Table 1

Opposing effects of omega-6 and omega-3 fatty acids in obesity.

Table 2

Factors that affect outcomes in obesity and cardiovascular disease.

4 Endocannabinoids and obesity

The brain is enriched in AA and DHA. Both are essential for optimal brain development and function. Increased dietary intake of DHA and EPA has shown beneficial effects on learning and memory, synaptic plasticity, neurogenesis and neuroinflammatory processes. AA, EPA and DHA are precursors to many bioactive lipid mediators, including endocannabinoids (Dyall and Michael-Titus, 2008).

The endocannabinoid system is made up of the cannabinoid receptors (CB1 and CB2 receptors), endocannabinoids and the enzymes required for endocannabinoid synthesis and degradation (De Petrocellis and Di Marzo, 2009). Two families of endocannabinoids have been identified, 2-acylglycerols and ethanolamides. The most abundant and the best-characterized endocannabinoids in the brain are the 2-acylglycerol, 2-arachidonoylglycerol (2-AG) and the ethanolamide, N-arachidonoylethanolamine (AEA, anandamide), which are both derived from AA (Katona and Freund, 2012).

The omega-3 fatty acids produce endocannabinoids as follows, alpha-linolenoylethanolamide (ALEA) is produced from ALA and has been identified in human plasma, where levels were shown to be responsive to dietary ALA supplementation (Jones et al., 2014). But the best-characterized endocannabinoids are produced from EPA and DHA, with 2-acylglycerols, 2-docosahexaenoylglycerol (2-DHG) and 2-eicosapentaenoylglycerol (EPG), and the ethanolamides, N-docosahexaenoylethanolamine (DHEA) and N-eicosapentaenoylethanolamine (EPEA). Chronic DHA and EPA supplementation reduces 2-AG and AEA (derived from AA) levels across a range of tissues including the brain, with reciprocal increases in levels of DHEA and 2-DHG, and 2-EPG (Watanabe et al., 2003; Artmann et al., 2008; Matias et al., 2008; Batetta et al., 2009; Wood et al., 2010). These alterations suggest competition for shared biosynthetic pathways as DHA and EPA displace AA from membrane phospholipids.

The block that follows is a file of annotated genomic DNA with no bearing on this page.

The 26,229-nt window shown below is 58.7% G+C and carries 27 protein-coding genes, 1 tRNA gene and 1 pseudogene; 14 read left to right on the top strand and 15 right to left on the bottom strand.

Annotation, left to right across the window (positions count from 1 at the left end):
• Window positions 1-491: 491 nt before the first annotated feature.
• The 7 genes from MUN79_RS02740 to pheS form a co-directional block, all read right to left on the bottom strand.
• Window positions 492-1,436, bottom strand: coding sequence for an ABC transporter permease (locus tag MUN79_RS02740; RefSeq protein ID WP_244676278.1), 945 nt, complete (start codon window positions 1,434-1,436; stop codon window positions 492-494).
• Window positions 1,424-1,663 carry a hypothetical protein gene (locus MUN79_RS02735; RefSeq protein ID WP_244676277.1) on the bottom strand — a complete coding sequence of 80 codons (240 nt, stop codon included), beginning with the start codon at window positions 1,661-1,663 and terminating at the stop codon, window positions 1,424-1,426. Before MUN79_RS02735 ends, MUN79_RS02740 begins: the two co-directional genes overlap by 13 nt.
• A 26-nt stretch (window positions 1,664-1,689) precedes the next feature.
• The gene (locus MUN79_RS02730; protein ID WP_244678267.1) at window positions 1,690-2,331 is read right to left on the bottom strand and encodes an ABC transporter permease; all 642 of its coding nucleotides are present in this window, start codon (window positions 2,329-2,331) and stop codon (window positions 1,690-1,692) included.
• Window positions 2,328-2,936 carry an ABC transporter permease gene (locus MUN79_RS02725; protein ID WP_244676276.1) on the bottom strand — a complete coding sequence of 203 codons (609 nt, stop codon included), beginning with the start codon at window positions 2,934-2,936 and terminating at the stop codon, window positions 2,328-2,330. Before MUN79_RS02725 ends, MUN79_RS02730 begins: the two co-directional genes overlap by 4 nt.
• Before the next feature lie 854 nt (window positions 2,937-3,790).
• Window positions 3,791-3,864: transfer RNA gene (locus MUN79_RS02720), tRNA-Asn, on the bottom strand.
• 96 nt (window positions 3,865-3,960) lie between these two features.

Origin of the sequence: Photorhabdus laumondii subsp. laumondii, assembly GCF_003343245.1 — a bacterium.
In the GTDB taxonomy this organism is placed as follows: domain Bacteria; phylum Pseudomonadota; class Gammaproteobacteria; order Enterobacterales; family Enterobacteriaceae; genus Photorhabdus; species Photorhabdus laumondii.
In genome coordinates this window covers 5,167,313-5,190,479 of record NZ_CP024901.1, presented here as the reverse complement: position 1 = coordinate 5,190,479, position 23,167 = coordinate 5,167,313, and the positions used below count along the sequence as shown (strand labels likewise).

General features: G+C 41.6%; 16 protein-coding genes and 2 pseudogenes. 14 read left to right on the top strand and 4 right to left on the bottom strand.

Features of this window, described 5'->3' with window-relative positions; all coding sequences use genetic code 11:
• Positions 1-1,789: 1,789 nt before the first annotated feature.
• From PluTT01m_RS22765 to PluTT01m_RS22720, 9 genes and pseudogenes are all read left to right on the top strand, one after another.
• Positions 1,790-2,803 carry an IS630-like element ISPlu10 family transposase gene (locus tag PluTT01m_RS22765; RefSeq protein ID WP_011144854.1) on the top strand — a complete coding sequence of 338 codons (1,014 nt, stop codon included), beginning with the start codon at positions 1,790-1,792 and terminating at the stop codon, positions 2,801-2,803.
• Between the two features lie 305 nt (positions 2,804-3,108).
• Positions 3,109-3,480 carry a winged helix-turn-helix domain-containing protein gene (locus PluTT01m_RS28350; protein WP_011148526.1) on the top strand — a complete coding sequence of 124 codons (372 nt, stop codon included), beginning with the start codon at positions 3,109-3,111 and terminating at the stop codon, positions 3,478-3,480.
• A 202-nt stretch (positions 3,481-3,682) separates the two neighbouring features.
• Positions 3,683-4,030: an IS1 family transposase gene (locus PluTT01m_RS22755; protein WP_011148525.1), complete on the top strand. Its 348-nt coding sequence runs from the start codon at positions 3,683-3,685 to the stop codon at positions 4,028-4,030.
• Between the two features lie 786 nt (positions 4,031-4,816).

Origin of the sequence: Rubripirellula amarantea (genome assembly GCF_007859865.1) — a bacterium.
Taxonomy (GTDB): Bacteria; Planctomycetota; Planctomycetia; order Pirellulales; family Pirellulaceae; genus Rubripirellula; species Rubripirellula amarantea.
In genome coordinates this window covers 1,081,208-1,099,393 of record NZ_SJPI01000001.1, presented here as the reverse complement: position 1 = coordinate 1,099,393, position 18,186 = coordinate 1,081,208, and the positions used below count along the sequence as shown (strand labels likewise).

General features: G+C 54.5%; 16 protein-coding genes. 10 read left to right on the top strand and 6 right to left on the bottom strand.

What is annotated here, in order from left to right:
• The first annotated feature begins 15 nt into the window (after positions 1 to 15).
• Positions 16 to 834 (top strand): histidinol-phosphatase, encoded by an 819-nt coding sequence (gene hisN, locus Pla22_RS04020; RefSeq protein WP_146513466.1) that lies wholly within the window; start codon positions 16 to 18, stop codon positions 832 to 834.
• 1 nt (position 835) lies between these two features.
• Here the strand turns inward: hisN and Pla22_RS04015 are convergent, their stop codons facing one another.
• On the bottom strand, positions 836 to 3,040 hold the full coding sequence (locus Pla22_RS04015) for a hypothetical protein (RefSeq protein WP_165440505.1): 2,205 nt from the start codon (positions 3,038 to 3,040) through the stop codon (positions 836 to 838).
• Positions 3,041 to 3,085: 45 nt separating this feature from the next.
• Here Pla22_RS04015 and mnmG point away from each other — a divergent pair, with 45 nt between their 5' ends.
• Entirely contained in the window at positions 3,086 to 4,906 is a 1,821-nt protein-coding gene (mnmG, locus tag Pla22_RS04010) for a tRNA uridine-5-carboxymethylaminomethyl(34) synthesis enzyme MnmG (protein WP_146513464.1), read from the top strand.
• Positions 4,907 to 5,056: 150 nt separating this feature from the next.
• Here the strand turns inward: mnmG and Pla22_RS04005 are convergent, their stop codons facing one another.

AEA and 2-AG function at the guanine-nucleotide-binding protein (G protein)-coupled receptor (GPCR) cannabinoid receptors, CB1 and CB2 (Di Marzo et al., 2015). The CB1 receptor is widely expressed in the brain, where it is highly expressed in the cortex, hippocampus, cerebellum and basal ganglia. CB2 receptors were initially identified in cells in the immune system (Patel et al., 2010), but are also found in glia cells and subsets of neurons. AEA and 2-AG bind to CB1 and CB2 leading to activation of pathways to initiate food intake in the limbic system, hypothalamus and hindbrain. AEA is a ligand for CB1, with a reduced affinity for CB2, whereas 2-AG binds to both receptors.